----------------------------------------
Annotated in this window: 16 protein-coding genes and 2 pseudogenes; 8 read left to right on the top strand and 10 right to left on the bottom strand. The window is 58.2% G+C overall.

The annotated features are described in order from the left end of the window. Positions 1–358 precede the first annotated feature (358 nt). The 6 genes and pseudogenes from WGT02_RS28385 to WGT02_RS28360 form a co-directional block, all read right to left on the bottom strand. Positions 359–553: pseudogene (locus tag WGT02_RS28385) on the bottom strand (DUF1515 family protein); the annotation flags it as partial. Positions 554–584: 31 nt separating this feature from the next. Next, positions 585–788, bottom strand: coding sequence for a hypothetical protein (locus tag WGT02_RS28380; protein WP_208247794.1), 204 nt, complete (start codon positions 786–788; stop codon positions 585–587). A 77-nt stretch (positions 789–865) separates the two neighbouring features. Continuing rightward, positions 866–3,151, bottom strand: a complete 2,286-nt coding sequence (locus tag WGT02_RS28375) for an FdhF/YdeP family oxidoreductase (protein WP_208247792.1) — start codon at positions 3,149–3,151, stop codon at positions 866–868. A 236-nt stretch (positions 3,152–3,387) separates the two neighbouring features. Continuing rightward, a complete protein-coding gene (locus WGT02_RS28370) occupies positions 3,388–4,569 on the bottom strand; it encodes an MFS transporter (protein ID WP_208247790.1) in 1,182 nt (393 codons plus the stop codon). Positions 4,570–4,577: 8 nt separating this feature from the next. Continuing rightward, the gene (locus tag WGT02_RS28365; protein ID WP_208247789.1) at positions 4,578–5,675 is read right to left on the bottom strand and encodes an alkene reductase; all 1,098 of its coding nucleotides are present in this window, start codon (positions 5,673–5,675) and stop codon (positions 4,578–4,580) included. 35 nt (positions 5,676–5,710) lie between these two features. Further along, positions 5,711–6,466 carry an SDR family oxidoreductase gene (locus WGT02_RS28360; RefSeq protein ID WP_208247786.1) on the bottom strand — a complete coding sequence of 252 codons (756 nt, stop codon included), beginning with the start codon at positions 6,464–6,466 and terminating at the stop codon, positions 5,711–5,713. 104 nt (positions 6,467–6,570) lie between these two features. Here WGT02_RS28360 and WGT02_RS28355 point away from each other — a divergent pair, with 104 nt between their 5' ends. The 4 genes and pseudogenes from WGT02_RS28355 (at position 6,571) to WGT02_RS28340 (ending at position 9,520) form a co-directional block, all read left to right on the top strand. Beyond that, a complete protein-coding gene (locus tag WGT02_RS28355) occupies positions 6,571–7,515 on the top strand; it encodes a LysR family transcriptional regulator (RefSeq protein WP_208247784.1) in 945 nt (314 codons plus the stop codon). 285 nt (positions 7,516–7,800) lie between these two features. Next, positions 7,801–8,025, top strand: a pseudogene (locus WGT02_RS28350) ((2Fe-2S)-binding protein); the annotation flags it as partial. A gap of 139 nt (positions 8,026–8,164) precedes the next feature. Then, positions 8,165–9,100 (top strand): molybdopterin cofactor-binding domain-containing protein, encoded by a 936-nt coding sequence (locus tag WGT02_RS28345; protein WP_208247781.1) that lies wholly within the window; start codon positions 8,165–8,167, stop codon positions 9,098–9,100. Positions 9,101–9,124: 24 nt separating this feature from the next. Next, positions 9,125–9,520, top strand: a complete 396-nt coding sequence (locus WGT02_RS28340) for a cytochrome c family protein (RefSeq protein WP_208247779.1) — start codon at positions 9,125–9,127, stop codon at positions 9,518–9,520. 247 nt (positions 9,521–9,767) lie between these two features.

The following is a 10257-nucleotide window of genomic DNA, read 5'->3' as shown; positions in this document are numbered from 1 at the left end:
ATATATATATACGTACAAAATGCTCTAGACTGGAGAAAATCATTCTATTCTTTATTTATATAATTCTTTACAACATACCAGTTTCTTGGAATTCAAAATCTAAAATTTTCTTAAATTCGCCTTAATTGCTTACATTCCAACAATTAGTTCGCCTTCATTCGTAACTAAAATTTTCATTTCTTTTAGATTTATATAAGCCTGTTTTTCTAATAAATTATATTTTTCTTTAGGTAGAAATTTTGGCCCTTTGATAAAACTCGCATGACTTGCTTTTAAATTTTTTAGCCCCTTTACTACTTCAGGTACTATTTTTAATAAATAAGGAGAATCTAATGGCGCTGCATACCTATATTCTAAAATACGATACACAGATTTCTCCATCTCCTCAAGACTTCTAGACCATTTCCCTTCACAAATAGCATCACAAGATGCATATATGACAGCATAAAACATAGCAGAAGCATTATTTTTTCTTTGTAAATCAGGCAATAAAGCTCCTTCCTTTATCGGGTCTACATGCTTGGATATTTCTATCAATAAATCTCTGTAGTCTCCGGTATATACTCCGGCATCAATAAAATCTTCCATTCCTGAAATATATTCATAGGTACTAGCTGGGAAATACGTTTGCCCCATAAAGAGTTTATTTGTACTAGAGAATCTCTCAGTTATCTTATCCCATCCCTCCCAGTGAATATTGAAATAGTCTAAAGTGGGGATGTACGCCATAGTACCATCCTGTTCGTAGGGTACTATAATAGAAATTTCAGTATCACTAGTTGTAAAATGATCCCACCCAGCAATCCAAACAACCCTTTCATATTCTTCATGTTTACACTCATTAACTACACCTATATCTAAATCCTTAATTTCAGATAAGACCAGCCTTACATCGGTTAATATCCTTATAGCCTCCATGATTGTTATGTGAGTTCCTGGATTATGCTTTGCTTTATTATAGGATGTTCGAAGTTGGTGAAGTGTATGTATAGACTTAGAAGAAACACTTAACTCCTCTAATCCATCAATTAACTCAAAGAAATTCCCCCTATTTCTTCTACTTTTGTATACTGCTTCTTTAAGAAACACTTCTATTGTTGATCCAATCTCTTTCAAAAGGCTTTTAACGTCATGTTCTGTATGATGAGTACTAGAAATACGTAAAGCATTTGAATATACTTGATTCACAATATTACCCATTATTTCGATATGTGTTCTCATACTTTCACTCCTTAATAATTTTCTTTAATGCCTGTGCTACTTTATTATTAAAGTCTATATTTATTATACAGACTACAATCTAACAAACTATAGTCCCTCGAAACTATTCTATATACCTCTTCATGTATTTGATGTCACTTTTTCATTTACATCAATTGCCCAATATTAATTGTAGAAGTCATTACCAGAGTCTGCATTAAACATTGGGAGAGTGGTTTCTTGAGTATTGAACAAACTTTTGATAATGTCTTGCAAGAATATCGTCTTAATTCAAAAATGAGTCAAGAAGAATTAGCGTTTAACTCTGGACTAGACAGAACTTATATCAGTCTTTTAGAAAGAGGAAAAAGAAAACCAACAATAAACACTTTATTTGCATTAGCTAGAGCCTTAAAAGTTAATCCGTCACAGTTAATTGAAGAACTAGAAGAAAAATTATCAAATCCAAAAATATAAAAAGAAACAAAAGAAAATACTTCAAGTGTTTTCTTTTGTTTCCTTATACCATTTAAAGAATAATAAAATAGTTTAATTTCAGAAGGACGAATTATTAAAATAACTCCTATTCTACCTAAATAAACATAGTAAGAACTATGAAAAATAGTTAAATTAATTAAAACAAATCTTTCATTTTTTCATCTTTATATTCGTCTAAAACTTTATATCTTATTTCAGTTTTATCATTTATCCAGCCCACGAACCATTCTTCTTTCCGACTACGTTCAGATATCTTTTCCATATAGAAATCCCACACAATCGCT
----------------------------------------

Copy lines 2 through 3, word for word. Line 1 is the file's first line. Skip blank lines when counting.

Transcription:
The annotated features are described in order from the left end of the window. Positions 1–358 precede the first annotated feature (358 nt). The 6 genes and pseudogenes from WGT02_RS28385 to WGT02_RS28360 form a co-directional block, all read right to left on the bottom strand. Positions 359–553: pseudogene (locus tag WGT02_RS28385) on the bottom strand (DUF1515 family protein); the annotation flags it as partial. Positions 554–584: 31 nt separating this feature from the next. Next, positions 585–788, bottom strand: coding sequence for a hypothetical protein (locus tag WGT02_RS28380; protein WP_208247794.1), 204 nt, complete (start codon positions 786–788; stop codon positions 585–587). A 77-nt stretch (positions 789–865) separates the two neighbouring features. Continuing rightward, positions 866–3,151, bottom strand: a complete 2,286-nt coding sequence (locus tag WGT02_RS28375) for an FdhF/YdeP family oxidoreductase (protein WP_208247792.1) — start codon at positions 3,149–3,151, stop codon at positions 866–868. A 236-nt stretch (positions 3,152–3,387) separates the two neighbouring features. Continuing rightward, a complete protein-coding gene (locus WGT02_RS28370) occupies positions 3,388–4,569 on the bottom strand; it encodes an MFS transporter (protein ID WP_208247790.1) in 1,182 nt (393 codons plus the stop codon). Positions 4,570–4,577: 8 nt separating this feature from the next. Continuing rightward, the gene (locus tag WGT02_RS28365; protein ID WP_208247789.1) at positions 4,578–5,675 is read right to left on the bottom strand and encodes an alkene reductase; all 1,098 of its coding nucleotides are present in this window, start codon (positions 5,673–5,675) and stop codon (positions 4,578–4,580) included. 35 nt (positions 5,676–5,710) lie between these two features. Further along, positions 5,711–6,466 carry an SDR family oxidoreductase gene (locus WGT02_RS28360; RefSeq protein ID WP_208247786.1) on the bottom strand — a complete coding sequence of 252 codons (756 nt, stop codon included), beginning with the start codon at positions 6,464–6,466 and terminating at the stop codon, positions 5,711–5,713. 104 nt (positions 6,467–6,570) lie between these two features. Here WGT02_RS28360 and WGT02_RS28355 point away from each other — a divergent pair, with 104 nt between their 5' ends. The 4 genes and pseudogenes from WGT02_RS28355 (at position 6,571) to WGT02_RS28340 (ending at position 9,520) form a co-directional block, all read left to right on the top strand. Beyond that, a complete protein-coding gene (locus tag WGT02_RS28355) occupies positions 6,571–7,515 on the top strand; it encodes a LysR family transcriptional regulator (RefSeq protein WP_208247784.1) in 945 nt (314 codons plus the stop codon). 285 nt (positions 7,516–7,800) lie between these two features. Next, positions 7,801–8,025, top strand: a pseudogene (locus WGT02_RS28350) ((2Fe-2S)-binding protein); the annotation flags it as partial. A gap of 139 nt (positions 8,026–8,164) precedes the next feature. Then, positions 8,165–9,100 (top strand): molybdopterin cofactor-binding domain-containing protein, encoded by a 936-nt coding sequence (locus tag WGT02_RS28345; protein WP_208247781.1) that lies wholly within the window; start codon positions 8,165–8,167, stop codon positions 9,098–9,100. Positions 9,101–9,124: 24 nt separating this feature from the next. Next, positions 9,125–9,520, top strand: a complete 396-nt coding sequence (locus WGT02_RS28340) for a cytochrome c family protein (RefSeq protein WP_208247779.1) — start codon at positions 9,125–9,127, stop codon at positions 9,518–9,520. 247 nt (positions 9,521–9,767) lie between these two features.

The following is a 10257-nucleotide window of genomic DNA, read 5'->3' as shown; positions in this document are numbered from 1 at the left end: